Providing guidance through the signpost jungle

Traffic signs are colourful and have all kinds of shapes. But why are they so important and what is their significance? We explain.

There are more than 20 million traffic signs within the federal territory of Germany. On average, that means there is one sign for every 32 metres of road. That’s an enormous amount, and it’s a challenge for some adults! That’s why, at MobileKids, it is important for us to support children in this fundamental area of traffic education. Children need to learn how to behave near roads, and especially how to understand traffic signs.

According to the psychologist Jean Piaget, primary school children mainly act in the specifically operational phase. Owing to this cognitive development stage, they have difficulties in associating a "traffic sign" as a symbol with a specific rule." (MobileKids-Schulmaterial)


Traffic signs are important

Children undergo various phases before they become cautious traffic participants. When your child is cycling, section 2 of German road traffic regulations permits them to use the pavement until they turn eight. Until your child turns 10, they can choose between the cycle lane or the pavement. From this point, at the latest, traffic signs are hugely important, helping them with orientation and correct behaviour.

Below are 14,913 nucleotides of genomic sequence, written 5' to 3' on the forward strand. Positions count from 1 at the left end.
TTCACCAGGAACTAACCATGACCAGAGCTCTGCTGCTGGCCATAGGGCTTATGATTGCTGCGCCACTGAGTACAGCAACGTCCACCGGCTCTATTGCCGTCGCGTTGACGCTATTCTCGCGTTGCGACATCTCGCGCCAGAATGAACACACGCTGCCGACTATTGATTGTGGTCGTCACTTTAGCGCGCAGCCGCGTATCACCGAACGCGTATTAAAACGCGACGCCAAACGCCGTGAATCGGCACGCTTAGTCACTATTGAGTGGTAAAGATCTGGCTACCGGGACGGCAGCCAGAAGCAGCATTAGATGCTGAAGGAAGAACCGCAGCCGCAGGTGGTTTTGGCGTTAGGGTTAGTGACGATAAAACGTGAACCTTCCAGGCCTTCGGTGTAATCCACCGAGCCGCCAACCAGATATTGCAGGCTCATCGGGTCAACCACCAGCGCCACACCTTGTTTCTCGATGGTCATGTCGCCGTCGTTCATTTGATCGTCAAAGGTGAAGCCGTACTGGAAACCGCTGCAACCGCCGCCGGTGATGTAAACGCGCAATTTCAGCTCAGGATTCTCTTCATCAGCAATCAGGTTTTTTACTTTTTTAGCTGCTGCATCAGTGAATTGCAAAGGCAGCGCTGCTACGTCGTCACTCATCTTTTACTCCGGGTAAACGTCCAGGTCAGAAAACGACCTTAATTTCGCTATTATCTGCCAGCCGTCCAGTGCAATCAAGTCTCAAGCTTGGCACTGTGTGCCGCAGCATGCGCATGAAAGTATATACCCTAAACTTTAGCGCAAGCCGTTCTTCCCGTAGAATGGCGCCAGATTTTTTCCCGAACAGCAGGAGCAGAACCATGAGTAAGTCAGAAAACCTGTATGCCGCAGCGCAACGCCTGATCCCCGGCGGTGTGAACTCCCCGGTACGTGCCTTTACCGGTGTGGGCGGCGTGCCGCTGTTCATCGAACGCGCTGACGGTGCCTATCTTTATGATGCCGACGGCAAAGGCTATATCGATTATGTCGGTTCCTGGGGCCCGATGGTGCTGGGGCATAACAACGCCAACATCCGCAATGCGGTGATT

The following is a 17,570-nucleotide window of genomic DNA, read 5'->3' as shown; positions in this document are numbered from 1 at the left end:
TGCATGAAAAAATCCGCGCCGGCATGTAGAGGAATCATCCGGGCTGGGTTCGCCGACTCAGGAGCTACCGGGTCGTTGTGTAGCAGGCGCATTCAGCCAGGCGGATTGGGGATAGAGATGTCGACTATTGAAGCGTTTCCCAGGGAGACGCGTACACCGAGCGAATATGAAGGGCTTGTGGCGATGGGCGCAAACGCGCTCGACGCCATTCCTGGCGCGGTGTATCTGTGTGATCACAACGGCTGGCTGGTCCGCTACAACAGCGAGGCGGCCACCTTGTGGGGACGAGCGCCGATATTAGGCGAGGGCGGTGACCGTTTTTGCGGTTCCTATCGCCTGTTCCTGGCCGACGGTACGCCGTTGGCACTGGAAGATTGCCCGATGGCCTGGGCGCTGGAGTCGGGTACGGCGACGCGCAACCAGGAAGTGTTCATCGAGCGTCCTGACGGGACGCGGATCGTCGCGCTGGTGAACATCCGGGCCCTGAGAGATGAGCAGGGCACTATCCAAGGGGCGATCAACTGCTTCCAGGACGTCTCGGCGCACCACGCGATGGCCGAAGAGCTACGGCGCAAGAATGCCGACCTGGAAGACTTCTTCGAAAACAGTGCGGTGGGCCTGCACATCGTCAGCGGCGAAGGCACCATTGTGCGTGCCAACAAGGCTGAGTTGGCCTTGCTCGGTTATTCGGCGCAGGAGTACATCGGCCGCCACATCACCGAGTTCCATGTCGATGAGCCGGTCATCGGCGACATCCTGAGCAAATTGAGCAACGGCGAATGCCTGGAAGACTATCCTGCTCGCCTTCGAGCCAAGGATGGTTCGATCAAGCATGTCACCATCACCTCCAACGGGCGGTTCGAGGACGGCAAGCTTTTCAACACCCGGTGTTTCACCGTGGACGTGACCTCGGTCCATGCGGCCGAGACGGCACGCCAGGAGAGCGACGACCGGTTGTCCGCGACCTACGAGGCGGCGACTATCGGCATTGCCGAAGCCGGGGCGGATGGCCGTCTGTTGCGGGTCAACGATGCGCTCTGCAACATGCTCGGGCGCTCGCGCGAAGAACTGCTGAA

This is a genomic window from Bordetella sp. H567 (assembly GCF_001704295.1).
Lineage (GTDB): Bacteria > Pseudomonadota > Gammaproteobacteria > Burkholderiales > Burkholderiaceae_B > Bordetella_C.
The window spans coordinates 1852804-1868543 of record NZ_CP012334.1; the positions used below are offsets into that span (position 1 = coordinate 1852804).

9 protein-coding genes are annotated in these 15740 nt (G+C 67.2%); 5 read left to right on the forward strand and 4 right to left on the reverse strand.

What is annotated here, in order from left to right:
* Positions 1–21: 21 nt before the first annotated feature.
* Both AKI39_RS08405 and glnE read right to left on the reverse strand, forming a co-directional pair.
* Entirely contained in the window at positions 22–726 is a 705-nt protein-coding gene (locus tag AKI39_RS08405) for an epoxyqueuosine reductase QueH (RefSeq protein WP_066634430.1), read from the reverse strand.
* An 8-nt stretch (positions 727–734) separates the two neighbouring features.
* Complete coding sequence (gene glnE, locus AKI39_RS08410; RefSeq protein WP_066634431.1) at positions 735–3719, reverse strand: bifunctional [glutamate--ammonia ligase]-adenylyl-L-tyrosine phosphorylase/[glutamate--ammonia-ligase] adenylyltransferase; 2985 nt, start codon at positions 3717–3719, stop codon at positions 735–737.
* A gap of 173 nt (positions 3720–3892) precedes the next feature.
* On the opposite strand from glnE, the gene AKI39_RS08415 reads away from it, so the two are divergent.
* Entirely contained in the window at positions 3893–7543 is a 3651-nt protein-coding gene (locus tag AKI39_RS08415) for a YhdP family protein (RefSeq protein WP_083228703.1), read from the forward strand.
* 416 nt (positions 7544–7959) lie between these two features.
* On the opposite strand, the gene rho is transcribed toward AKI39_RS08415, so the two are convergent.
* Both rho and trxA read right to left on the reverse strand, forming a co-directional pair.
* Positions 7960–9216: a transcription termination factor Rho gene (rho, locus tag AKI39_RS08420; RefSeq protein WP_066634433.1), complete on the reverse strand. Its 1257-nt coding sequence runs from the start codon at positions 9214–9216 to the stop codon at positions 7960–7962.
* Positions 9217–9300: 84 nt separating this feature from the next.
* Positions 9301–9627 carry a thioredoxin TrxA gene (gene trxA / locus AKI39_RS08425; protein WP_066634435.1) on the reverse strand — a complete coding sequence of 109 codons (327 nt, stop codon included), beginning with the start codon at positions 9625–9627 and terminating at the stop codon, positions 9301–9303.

Support your child

When children have mastered traffic signs, this means that they both know their meaning and how to act. As a parent, you can help out on this latter point, in particular. After all, you’re not just a role model in your children’s eyes: you’re the expert. You should do exercises that include familiarising your child with dealing with traffic, such as on the way to school (more on this in module 1). This has been recommended by the Conference of Ministers of Education and Culture since 1972. These guidelines, which are of fundamental importance even today, can be easily integrated into day-to-day life. Tell your child why, when you see the corresponding traffic signs, you can only stand still, or why traffic coming from the right has priority in your street.